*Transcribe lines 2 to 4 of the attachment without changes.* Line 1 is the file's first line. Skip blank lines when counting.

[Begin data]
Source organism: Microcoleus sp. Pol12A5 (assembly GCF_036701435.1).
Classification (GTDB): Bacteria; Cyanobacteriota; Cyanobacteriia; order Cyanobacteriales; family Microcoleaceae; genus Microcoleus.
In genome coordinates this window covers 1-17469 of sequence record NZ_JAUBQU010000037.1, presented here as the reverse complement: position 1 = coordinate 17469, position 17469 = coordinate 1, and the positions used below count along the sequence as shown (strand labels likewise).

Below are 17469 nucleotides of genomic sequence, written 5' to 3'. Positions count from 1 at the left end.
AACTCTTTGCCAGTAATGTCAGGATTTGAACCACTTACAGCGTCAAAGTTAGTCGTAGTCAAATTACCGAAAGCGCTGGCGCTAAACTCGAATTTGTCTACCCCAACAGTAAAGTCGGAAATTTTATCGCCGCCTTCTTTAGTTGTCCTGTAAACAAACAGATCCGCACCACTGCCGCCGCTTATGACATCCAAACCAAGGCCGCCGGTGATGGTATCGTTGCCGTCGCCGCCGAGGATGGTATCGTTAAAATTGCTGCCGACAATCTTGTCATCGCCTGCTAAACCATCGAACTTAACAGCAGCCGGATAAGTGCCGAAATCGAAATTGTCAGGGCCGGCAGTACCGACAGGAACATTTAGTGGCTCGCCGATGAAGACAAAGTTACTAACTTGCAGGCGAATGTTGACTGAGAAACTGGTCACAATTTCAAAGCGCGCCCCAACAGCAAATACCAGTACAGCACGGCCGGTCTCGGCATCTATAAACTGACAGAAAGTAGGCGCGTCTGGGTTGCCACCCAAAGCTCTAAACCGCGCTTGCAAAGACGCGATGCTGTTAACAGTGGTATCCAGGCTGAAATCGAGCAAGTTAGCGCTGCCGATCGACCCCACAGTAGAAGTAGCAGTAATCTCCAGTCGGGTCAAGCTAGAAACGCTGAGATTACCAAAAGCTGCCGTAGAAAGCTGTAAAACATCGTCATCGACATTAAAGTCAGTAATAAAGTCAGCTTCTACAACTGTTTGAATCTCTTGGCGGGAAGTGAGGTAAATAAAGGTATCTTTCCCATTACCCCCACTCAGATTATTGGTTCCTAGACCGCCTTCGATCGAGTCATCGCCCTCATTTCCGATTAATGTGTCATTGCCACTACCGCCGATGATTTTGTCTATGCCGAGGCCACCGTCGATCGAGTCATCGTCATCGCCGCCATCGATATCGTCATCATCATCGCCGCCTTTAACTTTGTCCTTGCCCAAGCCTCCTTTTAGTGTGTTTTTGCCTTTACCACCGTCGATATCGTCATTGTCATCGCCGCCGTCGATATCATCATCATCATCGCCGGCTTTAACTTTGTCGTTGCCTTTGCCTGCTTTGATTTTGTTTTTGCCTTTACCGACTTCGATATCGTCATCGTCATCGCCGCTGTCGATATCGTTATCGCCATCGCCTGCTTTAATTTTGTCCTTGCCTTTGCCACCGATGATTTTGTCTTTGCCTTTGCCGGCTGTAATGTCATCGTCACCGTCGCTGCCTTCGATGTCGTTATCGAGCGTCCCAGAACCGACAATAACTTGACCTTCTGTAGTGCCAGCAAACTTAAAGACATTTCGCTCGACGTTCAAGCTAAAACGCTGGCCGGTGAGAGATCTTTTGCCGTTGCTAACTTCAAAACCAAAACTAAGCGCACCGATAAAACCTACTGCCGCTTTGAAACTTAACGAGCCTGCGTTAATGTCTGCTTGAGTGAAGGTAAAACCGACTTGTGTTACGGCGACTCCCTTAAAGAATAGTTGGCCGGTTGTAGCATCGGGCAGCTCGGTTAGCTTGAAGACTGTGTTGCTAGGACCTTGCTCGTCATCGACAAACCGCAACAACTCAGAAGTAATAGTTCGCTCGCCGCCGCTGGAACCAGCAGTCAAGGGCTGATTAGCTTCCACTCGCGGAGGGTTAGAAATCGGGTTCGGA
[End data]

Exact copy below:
Classification (GTDB): Bacteria; Cyanobacteriota; Cyanobacteriia; order Cyanobacteriales; family Microcoleaceae; genus Microcoleus.
In genome coordinates this window covers 1-17469 of sequence record NZ_JAUBQU010000037.1, presented here as the reverse complement: position 1 = coordinate 17469, position 17469 = coordinate 1, and the positions used below count along the sequence as shown (strand labels likewise).

Below are 17469 nucleotides of genomic sequence, written 5' to 3'. Positions count from 1 at the left end.